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  2. I read every one of those comments and was just as confused as you. Did they read the post? Or were they just reacting to the keywords “Mennonite” and “Culture” and decided to air their own personal grievances.

    Liked by 1 person

  3. Haha. The non-sequitur responses are some of the most impressive I’ve seen. I read somewhere that good writing provokes a reaction of some sort, so consider your post a success. 🙂

    Liked by 2 people

  4. I don’t think you have a problem communicating. I think we all have baggage and lenses. Something touches our baggage and we interpret it through the distortion of our lenses, etc.

    Liked by 1 person

  5. I love this! And I’m so glad you responded to those comments!

    Liked by 1 person

  6. Keep Writing! I am with you, that cultures are fun to observe!

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  7. I love “people watching” and have pulled my kids into it too. We live in a very small, very “white” town, so when we went to bigger places, I encouraged my kids to look around. Noticing differences, including “quirks”, is not the same as judging. It is like enjoying someone else’s decor without needing to redecorate your house. Keep observing, and sharing you unique perspective. It is good for all of us.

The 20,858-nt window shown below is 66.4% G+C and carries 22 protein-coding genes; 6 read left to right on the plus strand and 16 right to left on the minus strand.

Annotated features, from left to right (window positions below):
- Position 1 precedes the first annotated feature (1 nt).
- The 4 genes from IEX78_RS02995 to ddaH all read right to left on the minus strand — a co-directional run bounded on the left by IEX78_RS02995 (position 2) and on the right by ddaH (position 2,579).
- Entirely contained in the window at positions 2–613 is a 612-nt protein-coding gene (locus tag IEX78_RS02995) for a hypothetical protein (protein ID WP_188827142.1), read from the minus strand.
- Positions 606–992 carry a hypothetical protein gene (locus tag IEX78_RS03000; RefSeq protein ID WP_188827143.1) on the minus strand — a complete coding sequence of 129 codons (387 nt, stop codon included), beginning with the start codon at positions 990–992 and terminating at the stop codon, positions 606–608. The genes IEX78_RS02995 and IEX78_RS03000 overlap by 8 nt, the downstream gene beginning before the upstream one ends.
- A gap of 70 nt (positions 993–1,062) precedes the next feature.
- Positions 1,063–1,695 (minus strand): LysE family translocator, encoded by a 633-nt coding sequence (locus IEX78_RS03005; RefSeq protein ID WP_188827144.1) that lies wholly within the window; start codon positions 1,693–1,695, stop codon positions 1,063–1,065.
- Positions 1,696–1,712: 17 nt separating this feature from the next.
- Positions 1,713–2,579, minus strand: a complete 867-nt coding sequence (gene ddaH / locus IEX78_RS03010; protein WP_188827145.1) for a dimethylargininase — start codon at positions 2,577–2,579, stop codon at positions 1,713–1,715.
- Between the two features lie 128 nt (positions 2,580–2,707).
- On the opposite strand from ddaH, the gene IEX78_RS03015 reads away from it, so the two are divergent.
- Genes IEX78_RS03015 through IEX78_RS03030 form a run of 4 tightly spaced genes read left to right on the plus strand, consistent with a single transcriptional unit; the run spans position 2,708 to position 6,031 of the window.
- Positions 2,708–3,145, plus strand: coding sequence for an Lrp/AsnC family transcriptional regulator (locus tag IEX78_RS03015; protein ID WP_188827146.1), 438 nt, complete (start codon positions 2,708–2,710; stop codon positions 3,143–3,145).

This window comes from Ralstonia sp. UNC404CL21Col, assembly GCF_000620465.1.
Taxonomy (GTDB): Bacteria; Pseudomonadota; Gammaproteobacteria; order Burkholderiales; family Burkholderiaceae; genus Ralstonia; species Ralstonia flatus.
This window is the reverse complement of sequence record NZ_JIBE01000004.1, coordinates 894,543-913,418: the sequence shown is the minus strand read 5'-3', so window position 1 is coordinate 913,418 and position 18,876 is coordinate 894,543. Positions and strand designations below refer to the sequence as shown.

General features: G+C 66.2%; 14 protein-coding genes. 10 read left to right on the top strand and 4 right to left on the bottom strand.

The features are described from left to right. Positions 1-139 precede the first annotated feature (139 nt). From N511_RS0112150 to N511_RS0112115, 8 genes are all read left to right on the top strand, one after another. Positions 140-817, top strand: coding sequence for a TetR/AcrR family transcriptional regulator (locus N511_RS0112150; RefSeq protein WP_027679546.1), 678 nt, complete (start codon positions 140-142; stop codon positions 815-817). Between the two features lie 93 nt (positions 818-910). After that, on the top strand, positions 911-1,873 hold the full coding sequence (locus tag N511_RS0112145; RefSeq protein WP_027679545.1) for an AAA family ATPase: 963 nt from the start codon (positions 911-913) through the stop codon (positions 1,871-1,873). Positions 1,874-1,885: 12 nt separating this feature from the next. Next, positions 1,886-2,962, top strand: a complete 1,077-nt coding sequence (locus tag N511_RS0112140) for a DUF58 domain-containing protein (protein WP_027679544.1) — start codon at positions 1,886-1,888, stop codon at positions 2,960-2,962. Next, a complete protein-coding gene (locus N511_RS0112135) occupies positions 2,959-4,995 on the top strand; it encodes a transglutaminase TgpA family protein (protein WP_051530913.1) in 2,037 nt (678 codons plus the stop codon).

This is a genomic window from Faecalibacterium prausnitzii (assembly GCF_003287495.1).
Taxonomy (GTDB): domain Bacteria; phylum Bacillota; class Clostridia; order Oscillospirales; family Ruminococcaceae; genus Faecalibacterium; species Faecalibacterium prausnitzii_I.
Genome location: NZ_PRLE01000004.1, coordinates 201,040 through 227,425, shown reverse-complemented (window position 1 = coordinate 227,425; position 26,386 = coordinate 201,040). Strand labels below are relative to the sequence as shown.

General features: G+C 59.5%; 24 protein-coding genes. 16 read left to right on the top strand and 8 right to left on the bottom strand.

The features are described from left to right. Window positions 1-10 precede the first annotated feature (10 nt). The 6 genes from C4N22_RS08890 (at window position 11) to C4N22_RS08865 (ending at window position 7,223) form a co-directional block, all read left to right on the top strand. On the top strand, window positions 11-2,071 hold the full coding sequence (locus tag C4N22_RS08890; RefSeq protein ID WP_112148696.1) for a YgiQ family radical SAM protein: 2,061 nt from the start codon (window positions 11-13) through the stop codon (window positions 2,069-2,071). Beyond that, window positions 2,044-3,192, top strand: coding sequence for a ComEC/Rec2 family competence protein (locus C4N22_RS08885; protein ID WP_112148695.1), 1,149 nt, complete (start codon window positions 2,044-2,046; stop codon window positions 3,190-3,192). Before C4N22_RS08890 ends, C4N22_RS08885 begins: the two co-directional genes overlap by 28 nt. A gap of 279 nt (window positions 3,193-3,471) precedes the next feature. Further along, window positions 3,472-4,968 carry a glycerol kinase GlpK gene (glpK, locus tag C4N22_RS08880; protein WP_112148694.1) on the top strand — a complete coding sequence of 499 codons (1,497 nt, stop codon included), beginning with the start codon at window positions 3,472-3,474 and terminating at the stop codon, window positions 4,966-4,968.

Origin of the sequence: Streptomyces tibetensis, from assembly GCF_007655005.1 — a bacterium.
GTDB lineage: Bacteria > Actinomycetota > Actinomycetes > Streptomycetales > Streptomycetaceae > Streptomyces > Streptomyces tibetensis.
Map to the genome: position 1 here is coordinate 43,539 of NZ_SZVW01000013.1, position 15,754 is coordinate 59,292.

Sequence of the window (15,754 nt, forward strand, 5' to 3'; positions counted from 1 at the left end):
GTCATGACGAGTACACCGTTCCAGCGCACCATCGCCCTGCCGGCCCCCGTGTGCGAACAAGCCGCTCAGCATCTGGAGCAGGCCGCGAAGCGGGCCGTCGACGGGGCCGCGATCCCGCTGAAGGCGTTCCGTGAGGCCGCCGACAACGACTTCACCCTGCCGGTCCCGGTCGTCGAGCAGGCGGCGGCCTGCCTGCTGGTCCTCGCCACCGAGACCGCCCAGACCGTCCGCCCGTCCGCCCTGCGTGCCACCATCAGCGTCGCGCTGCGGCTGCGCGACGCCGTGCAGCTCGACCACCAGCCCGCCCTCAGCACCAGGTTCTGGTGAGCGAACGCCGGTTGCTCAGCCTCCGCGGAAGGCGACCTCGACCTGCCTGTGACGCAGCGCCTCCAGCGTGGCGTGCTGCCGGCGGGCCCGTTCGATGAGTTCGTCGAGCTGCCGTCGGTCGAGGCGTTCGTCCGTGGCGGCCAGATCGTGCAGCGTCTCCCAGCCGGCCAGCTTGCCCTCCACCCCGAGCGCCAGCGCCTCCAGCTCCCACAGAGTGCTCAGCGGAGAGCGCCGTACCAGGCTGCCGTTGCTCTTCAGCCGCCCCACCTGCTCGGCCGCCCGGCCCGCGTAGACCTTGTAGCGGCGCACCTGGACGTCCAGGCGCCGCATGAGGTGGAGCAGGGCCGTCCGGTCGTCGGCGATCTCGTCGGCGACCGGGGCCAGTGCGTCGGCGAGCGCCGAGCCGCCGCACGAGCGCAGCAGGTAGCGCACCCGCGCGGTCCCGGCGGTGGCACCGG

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  8. Don’t forget that Mandarin collar “Menno” suits are considered high fashion–at least, I found lots of images of Mennonite style suits by googling “Men’s mandarin collar high fashion suit coat”–and are used in Japan as school uniforms.

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  9. It’s not that you are a poor communicator. It’s that some of us aren’t very good conversationalists. We comment with some connected but off topic thought that comes into our minds while reading or hearing another person’s words. I did this, on your post, as your post reminded me of how much I am enjoying the food of the Seattle hipster culture. Off topic, because you were talking about Mennonites in the East adopting hipster trends. Personally I wouldn’t mind at all to experience more hipster culture in the PA Anabaptist community. Most of my hipster hippy friends are most definitely not Mennonite.

    We had a great hour of communication exercises at school today, led by two performers who major in teaching communication.
    Communication Levels
    1. Stake territory. No listening just talking.
    2. Debate. Waiting for a break, only to insert your counter argument. listening only to find flaws in their argument.
    3. Dialogogue. Inquiry, real curiosity in understanding the others ideas and/or position.
    4. Improvisation. Conversation as collaboration, mutual building. New ideas and thoughts emerge as we say Yes, and. . . .

    and the quote of the day “self-awareness is fundamental to effective communication”

    All this to say the comments had little or nothing to do with your ability to communicate and quite a lot about other people’s ability to engage in the conversation that you brought to the table.